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Merengue is a crisp, jaunty 2/4 dance rhythm originating in the Dominican Republic in the mid-19th century. The name (literally "meringue") is believed to have been imposed because dancers movements resembled a whisk beating egg white and sugar into meringue. Rural instrumentation includes the accordion, the barrel-shaped, double headed tambora drum and the metal güiro or scraper, played with a kind of wire fork to give a hard hissing sound. The alto sax was adopted, in a style reminiscent of New Orleans Creole clarinetists. Polite upper class society rejected the dance as vulgar until Rafael Trujillo, from the grassroots and a practitioner of the dance, became dictator in 1930; then it became DR's national dance. Urban brass-led bands retained the tambora, güiro and sax. Prominent names to emerge from the '50s to '70s included Alberto Beltrán, Angel Viloria and his Conjunto Típico Cibaeño, featuring singer Dioris Valladares, Johnny Ventura and Cuco Valoy. Wilfrido Vargas surfaced during the mid-'70s. His '78 LP Punto y Aparte! on Karen marked a watershed, the track "El Barbarazo" in particular was seen as the "new merengue". In the early '80s merengue became a major force, due to significant Dominican immigration in NYC; the pace of the style became more frantic and the concerts and LPs became more popular than salsa. Vargas was in the vanguard, starting from pure merengue but incorporating traces of soca, cadence, funk, rap, etc. The merengue boom began to slow down by '86. From the late '80s into the '90s most recorded merengue became increasingly undistinguished and disposable, exceptions included the experimental work of international superstar Juan Luis Guerra, who also made extremely successful use of the Dominican rural bachata form. Merengue hip-hop or house became a major force '96, its most successful exponents being Proyecto Uno, Los Ilegales and Sandy and Papo MC.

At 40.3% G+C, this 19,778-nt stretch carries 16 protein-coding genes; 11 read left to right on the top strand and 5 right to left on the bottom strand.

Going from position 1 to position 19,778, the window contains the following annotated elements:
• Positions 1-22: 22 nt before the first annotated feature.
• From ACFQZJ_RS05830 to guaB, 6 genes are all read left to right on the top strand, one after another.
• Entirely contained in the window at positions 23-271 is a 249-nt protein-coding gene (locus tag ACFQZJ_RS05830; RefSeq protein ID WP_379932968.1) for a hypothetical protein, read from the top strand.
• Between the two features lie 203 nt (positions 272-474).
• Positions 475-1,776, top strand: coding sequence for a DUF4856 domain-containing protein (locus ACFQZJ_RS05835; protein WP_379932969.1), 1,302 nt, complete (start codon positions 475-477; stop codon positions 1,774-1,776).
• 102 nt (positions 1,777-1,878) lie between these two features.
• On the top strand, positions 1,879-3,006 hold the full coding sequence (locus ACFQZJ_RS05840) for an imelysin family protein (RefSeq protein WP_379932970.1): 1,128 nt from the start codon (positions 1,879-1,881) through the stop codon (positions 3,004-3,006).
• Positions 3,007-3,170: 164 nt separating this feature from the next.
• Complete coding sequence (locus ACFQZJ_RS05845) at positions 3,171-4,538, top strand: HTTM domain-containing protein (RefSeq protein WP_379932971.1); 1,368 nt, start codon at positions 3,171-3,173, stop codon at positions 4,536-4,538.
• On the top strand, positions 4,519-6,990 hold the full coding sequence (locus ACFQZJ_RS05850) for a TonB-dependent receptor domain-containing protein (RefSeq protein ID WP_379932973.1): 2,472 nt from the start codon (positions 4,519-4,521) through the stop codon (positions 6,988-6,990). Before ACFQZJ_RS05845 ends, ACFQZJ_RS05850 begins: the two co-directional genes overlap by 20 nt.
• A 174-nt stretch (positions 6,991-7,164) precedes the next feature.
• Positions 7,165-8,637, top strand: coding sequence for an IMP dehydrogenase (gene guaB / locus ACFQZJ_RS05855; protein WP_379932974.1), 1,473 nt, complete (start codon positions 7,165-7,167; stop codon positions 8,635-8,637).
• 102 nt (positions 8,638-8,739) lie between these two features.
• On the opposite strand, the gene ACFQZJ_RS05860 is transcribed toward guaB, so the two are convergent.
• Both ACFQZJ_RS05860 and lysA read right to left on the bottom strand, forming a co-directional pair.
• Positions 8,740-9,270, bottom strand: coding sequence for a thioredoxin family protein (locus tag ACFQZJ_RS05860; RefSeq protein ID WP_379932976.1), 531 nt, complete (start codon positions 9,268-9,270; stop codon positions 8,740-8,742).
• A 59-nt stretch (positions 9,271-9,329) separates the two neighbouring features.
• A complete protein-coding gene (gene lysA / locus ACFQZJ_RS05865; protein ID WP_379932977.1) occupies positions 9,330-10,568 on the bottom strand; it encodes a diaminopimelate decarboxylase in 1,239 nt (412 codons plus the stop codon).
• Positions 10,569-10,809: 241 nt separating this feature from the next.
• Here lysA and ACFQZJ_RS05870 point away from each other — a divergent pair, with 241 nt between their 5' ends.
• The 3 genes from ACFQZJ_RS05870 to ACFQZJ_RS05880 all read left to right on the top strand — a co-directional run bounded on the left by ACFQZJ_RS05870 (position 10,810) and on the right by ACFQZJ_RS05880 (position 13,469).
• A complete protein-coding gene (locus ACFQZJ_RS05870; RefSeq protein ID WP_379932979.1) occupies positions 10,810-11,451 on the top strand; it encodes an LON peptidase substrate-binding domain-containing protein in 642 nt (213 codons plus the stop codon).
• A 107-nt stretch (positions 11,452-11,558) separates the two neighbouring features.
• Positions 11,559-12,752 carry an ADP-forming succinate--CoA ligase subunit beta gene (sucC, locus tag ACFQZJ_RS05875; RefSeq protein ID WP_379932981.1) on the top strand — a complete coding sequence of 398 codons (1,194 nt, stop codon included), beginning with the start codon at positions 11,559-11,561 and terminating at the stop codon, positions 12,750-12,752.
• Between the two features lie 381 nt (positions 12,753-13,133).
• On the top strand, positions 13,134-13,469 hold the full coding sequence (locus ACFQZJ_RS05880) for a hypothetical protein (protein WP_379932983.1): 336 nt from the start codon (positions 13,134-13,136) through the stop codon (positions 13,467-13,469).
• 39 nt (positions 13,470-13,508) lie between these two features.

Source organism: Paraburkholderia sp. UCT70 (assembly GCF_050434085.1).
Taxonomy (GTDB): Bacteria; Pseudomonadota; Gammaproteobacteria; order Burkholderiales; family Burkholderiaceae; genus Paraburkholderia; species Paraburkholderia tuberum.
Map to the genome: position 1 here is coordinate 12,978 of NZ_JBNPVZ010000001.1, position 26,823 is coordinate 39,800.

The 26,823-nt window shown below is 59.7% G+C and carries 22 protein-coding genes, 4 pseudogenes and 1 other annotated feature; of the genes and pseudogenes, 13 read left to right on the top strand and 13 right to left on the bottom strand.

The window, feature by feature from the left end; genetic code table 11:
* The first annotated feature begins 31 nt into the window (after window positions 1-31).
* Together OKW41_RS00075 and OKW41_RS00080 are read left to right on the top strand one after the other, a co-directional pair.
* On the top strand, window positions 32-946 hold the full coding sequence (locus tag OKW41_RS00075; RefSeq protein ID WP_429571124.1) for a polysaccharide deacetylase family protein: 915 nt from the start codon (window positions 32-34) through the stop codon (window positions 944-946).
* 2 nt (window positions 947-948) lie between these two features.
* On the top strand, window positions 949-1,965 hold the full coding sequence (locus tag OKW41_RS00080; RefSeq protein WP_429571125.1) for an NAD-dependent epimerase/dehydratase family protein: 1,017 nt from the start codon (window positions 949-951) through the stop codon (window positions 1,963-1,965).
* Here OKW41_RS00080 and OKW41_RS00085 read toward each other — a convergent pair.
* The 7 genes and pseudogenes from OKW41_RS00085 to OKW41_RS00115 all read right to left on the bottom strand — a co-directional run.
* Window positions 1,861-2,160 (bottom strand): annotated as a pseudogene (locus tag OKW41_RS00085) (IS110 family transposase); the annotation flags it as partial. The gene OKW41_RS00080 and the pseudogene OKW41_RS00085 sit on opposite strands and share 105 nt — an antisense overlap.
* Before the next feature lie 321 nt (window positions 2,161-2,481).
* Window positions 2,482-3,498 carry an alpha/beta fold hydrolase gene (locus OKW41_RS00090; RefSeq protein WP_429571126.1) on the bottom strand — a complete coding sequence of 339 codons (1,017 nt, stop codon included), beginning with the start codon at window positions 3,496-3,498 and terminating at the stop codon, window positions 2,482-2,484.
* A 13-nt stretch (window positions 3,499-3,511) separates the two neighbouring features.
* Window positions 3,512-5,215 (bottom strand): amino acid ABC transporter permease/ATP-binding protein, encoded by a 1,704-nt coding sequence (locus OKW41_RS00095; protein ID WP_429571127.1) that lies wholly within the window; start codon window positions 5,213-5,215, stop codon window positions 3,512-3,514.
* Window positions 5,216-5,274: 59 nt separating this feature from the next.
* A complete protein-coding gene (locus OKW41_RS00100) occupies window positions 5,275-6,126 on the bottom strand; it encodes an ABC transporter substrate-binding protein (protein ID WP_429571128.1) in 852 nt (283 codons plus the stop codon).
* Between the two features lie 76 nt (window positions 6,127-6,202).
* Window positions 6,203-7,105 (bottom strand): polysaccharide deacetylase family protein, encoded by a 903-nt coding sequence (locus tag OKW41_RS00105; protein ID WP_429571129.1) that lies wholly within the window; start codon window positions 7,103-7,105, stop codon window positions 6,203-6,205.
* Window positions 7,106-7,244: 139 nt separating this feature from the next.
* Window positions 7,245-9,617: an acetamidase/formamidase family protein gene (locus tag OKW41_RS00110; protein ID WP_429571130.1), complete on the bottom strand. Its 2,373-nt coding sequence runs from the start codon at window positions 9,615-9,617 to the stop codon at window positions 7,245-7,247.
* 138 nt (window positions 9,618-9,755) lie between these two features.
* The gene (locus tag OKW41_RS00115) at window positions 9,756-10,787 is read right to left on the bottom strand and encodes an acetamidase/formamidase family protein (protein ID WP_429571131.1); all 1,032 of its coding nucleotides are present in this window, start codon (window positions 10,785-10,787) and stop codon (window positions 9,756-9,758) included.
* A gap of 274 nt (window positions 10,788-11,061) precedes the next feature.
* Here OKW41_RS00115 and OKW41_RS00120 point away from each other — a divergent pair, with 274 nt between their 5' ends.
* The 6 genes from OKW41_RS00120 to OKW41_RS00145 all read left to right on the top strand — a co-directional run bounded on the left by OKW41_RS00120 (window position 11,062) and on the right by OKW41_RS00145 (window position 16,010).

- John Child